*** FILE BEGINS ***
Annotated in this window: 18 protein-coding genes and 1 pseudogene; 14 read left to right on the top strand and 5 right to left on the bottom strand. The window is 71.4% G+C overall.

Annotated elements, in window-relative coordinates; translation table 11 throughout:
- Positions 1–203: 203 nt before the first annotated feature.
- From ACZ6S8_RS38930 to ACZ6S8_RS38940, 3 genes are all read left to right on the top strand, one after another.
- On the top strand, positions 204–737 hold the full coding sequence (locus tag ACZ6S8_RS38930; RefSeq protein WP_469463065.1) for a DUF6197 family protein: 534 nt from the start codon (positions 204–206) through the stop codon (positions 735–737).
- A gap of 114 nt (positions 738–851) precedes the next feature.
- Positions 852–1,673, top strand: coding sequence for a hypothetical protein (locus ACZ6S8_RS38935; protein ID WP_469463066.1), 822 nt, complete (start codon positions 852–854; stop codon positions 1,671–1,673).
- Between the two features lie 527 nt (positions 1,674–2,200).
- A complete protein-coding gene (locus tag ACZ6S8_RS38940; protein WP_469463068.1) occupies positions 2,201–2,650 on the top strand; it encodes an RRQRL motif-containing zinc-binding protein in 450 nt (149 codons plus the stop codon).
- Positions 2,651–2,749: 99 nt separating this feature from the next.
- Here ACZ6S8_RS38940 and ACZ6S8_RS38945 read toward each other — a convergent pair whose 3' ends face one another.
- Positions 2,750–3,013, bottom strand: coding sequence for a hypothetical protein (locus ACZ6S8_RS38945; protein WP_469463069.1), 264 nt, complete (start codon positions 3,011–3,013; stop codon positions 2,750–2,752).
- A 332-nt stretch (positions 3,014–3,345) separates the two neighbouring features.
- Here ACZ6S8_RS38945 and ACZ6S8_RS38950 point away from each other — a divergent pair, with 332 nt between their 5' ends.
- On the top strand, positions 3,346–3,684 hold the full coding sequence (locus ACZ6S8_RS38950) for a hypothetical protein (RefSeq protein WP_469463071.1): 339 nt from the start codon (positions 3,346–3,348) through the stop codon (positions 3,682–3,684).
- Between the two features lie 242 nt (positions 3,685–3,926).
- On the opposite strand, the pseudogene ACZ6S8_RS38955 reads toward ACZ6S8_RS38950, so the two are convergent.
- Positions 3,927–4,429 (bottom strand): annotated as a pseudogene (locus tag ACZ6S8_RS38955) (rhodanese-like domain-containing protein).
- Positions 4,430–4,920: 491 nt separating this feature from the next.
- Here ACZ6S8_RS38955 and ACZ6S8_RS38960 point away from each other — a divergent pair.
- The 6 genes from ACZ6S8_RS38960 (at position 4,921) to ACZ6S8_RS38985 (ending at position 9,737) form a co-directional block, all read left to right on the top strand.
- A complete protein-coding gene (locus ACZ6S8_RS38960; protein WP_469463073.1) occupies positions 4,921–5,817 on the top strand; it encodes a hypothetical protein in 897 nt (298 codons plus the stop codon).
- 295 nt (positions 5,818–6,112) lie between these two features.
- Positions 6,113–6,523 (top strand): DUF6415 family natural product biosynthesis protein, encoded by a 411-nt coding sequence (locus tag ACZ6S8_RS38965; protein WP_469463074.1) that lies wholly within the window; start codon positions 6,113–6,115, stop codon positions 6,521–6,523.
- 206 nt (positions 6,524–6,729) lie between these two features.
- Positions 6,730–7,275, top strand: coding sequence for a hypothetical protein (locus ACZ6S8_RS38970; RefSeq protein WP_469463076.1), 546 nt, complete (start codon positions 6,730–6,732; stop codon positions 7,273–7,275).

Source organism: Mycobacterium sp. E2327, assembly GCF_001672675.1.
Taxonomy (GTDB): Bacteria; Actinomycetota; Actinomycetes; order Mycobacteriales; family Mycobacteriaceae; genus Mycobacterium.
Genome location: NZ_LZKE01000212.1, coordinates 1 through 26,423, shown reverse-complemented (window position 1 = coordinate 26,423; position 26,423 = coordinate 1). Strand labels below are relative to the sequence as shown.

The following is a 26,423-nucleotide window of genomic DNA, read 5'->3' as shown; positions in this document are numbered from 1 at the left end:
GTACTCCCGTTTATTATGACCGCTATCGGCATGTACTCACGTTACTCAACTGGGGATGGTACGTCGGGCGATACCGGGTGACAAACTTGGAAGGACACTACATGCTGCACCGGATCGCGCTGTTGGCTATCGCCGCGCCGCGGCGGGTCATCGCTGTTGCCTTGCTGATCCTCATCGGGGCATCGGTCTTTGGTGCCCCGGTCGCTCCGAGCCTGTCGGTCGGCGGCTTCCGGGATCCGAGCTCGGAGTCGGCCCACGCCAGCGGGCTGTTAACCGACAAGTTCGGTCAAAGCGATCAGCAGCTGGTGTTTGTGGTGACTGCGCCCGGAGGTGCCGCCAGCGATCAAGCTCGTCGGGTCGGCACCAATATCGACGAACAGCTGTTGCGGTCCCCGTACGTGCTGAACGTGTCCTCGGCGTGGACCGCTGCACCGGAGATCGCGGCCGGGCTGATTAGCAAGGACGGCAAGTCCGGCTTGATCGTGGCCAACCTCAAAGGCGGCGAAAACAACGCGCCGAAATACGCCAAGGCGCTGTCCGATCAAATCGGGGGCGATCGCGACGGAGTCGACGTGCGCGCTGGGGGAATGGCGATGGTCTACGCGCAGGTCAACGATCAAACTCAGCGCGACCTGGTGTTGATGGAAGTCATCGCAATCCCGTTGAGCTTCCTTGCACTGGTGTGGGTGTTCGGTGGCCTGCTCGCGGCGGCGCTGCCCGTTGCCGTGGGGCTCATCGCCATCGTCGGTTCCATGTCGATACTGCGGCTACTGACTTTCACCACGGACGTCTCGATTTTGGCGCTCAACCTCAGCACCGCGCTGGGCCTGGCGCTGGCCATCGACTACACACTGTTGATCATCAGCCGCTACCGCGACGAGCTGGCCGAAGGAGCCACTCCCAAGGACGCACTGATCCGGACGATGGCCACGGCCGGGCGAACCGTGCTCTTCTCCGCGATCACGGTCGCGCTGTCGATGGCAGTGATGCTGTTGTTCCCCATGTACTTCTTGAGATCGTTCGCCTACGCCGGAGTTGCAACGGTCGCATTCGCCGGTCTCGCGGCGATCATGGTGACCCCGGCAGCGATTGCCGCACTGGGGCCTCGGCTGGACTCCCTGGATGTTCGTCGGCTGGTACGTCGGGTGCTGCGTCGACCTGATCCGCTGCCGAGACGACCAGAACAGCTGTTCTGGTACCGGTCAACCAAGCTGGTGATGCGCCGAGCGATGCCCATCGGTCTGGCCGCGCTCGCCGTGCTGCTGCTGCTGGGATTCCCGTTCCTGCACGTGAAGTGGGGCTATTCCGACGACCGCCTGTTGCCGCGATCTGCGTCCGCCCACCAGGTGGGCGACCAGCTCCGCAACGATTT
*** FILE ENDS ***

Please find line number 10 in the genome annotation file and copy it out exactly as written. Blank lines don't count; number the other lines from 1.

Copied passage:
- Positions 2,651–2,749: 99 nt separating this feature from the next.